Alexandria Revisited and Fast Work
April 17, 2001
When I saw Mr. Kneeling's story of the Alex depot it brought back some memories. By the time I hired out as a fireman in 1950 all of the business referred to in his article was gone and the passenger train had been gone 2 years. The track was still 40 mph and Alex was still a one trick block office.
I described in another article how stopping at the NKP interlocking at Alex northbound was a sweaty palms stop. The stop at the interlocking southbound was easier but you still had to keep on your toes to make a power brake stop within 40 ft of the signal. On the Michigan Division they had a semaphore signal that was in a fixed approach position called approach restricting. Most of these signals were about 70 cars from the interlocking and made good distance markers for the engineer.
We are on # 75 with engine 3035 an L3 with 69 cars and about 3500 tons. The approach restricting signal was about 3 blocks north of the depot. The engineer has the throttle about half open running 40 mph. As he passes the approach restricting he makes a 7 lb. reduction of the air. As we go by the depot at about 35 mph the engineer is watching speed and distance. Due to a flat place in the grade from highway 28 to the approach restricting the train starts slowing down from 35 mph rapidly. By a slight adjustment of the throttle and the train starts setting down. A final reduction of the air and at the proper time the throttle is closed and the train stops within 40ft of the signal. After the diesels came and the trains became longer and the tonnage grew you had to adjust your braking method to suit. In fact I started setting the brakes where highway 9 crosses the railroad at the north edge of Alex in order to keep the train stretched out for better control of the train. Train line leakgage and tonnage play a big part of how, when and where. Firing for Bill Sailors, we had 135 cars with about 45 empty hoppers on the head end. The train line leakage was terrible. Bill coming at 40mph by the depot lapped the brake valve and with the leakage it was just like making a full brake reduction instantly and the engine stopped about 60 ft. from the signal.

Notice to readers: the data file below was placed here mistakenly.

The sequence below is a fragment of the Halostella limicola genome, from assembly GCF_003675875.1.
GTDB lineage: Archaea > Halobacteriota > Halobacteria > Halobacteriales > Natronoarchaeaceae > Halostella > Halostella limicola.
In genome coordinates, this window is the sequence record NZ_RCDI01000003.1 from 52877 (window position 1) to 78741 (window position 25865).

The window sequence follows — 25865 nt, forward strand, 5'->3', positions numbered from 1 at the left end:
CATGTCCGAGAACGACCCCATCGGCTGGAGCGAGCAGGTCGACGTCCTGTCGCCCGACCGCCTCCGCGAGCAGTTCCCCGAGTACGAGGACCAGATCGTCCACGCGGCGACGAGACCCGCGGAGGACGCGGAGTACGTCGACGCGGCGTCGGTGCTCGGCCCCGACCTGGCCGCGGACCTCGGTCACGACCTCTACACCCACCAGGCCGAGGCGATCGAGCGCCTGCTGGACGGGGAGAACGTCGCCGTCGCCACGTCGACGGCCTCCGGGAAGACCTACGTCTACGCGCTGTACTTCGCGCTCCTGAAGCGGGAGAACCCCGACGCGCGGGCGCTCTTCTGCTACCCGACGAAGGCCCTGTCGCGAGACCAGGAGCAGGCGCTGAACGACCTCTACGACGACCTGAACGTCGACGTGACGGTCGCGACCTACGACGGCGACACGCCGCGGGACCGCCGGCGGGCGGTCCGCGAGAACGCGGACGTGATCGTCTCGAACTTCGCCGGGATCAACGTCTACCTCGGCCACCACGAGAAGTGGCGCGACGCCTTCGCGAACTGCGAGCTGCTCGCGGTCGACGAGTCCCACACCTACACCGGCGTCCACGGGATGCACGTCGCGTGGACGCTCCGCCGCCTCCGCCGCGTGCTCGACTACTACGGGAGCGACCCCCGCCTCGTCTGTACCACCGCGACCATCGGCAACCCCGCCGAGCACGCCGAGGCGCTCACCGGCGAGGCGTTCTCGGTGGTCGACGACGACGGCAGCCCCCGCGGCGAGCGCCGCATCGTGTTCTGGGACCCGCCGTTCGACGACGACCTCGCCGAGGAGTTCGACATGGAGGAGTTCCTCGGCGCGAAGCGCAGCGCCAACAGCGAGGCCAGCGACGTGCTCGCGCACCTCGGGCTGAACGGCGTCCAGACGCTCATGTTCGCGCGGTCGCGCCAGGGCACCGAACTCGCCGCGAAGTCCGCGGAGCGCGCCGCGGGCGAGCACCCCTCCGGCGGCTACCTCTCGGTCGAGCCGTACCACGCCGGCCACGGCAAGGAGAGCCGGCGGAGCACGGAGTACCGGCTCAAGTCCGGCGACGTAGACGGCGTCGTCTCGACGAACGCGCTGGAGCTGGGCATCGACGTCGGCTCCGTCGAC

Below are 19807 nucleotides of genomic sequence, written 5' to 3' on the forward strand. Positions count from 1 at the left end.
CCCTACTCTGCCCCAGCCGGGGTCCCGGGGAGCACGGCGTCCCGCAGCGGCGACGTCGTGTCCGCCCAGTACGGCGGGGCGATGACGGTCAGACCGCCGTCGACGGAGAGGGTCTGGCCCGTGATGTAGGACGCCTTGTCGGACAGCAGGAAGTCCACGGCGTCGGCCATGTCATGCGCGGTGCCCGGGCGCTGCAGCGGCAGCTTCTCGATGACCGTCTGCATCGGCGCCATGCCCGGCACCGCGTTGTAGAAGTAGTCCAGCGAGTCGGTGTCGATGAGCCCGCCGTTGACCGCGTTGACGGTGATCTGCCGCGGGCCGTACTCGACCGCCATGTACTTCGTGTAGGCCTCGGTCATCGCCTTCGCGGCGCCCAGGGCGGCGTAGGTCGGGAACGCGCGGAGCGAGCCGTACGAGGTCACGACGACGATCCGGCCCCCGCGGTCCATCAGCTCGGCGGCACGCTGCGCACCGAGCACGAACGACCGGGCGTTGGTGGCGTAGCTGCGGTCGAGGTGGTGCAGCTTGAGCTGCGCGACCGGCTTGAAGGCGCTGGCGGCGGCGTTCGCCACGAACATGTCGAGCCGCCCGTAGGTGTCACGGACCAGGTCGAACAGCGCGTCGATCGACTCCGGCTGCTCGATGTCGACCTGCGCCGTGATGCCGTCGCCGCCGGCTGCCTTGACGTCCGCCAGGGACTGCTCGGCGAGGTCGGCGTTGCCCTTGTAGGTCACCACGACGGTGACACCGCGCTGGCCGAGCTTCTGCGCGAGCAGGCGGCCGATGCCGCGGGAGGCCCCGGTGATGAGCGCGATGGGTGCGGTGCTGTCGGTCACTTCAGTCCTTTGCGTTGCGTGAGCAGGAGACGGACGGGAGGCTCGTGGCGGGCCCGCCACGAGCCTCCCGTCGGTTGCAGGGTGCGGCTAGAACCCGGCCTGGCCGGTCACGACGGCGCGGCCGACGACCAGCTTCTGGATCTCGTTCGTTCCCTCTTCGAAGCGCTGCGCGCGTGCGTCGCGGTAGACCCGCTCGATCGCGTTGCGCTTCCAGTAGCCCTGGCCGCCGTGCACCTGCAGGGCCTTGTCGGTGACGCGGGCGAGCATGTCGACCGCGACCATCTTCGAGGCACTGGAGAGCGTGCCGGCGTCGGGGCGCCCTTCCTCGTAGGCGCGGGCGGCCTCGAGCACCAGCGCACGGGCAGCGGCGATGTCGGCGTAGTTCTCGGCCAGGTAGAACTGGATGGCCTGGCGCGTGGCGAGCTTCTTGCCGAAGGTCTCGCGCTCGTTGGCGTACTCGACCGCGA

After the 26 automatic brake valve with the pressure maintaining feature and the improved AB control valve on the cars, train line leakage became less of a problem. This was just a stop at one location. On the Michigan we made 8-10 stops like this every trip north or south between South Anderson and Elkhart. An engineer must be able to take these variables and make them appear as not variables, but as the same stop at all places.
April 18, 2001
(the rest of the story)
The NYC left about 15 car lengths of track on the south end of Alda siding south of Alex. The north bound local set a south bound pick up in the Alda stub track. We are on # 75 and have to pick up ten cars at Alda. As we are approaching the road crossing, Sailors, to stir up the brakeman, said, I don't think you can make the pick up in the time the fuzee (5 min.) is thrown on the road crossing and burns out. The fuzee lands burning on the crossing, we pull down, cut the engine off, pull by the switch, make the pick up and pull out, couple onto the train and make the air coupling. While the brakeman is walking to the engine, checking the hand brakes the air brakes release, Sailors has the train moving and the brakeman on board. The fuzee is flickering out and the train is moving. Today with the operational changes this move would take at least 15 min. I still think it would have to be classed as fast work.
Maurice worked the Michigan Division from 1947-1981. He then worked on the Bee Line from 1981-1992. From
1947 until august 1950, he worked on the section at Shirley and Markleville. In 1950 he started firing on steam and then on through the diesels. Maurice said, "I had the pleasure of working with C. C. Staley and Ron Buser many times."